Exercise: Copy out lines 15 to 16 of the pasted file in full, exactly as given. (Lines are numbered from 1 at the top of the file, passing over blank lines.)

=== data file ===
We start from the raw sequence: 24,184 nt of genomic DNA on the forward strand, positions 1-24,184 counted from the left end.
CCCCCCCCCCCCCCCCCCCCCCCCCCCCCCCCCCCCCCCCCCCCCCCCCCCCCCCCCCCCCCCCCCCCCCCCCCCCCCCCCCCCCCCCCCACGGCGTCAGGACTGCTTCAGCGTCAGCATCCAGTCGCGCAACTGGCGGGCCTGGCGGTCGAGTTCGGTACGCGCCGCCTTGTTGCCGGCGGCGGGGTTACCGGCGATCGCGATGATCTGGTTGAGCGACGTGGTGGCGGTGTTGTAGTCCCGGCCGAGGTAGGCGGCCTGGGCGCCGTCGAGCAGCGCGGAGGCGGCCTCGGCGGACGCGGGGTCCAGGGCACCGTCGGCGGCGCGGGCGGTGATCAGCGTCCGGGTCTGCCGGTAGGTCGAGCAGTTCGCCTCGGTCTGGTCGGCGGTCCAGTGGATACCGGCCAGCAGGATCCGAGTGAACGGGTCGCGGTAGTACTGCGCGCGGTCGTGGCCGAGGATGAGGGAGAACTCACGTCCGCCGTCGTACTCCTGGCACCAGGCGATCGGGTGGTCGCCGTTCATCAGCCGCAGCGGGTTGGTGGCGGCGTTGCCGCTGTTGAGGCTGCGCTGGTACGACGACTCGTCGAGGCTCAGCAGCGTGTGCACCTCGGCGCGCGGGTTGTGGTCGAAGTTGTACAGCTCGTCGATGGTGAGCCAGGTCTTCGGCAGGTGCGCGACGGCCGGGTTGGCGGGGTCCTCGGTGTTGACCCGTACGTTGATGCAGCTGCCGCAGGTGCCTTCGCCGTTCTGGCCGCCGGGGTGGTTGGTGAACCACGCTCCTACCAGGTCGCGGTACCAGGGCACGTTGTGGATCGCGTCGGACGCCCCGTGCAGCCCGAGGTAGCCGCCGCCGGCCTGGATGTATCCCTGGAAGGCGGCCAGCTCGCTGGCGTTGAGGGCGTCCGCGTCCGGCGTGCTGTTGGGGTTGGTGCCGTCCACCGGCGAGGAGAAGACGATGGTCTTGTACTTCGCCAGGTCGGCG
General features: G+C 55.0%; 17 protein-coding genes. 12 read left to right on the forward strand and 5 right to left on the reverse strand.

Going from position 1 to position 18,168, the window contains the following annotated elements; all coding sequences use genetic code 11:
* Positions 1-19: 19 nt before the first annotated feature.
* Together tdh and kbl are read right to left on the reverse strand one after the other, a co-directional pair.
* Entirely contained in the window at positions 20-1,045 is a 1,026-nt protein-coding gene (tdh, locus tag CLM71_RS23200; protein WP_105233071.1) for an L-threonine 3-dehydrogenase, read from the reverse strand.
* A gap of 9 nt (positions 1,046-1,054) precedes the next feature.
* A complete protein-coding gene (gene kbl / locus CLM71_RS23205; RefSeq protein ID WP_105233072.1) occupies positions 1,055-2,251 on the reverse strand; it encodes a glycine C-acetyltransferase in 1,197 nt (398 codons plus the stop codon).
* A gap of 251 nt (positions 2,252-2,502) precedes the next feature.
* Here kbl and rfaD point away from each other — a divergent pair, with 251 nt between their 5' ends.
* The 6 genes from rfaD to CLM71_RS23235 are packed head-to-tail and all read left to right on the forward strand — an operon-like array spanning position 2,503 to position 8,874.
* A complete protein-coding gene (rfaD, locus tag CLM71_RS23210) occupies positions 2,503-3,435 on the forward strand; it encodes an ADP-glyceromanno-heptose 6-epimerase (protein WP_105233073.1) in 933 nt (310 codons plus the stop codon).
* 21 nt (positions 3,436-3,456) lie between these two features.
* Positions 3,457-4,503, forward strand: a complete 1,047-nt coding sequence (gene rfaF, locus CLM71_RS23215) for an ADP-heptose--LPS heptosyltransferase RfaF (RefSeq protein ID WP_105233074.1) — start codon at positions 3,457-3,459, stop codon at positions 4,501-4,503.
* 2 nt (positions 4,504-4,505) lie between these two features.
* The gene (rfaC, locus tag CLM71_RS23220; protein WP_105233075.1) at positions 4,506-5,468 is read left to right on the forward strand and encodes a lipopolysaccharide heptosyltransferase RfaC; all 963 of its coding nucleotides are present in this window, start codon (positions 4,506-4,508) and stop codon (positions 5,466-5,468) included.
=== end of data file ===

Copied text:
* Positions 3,457-4,503, forward strand: a complete 1,047-nt coding sequence (gene rfaF, locus CLM71_RS23215) for an ADP-heptose--LPS heptosyltransferase RfaF (RefSeq protein ID WP_105233074.1) — start codon at positions 3,457-3,459, stop codon at positions 4,501-4,503.
* 2 nt (positions 4,504-4,505) lie between these two features.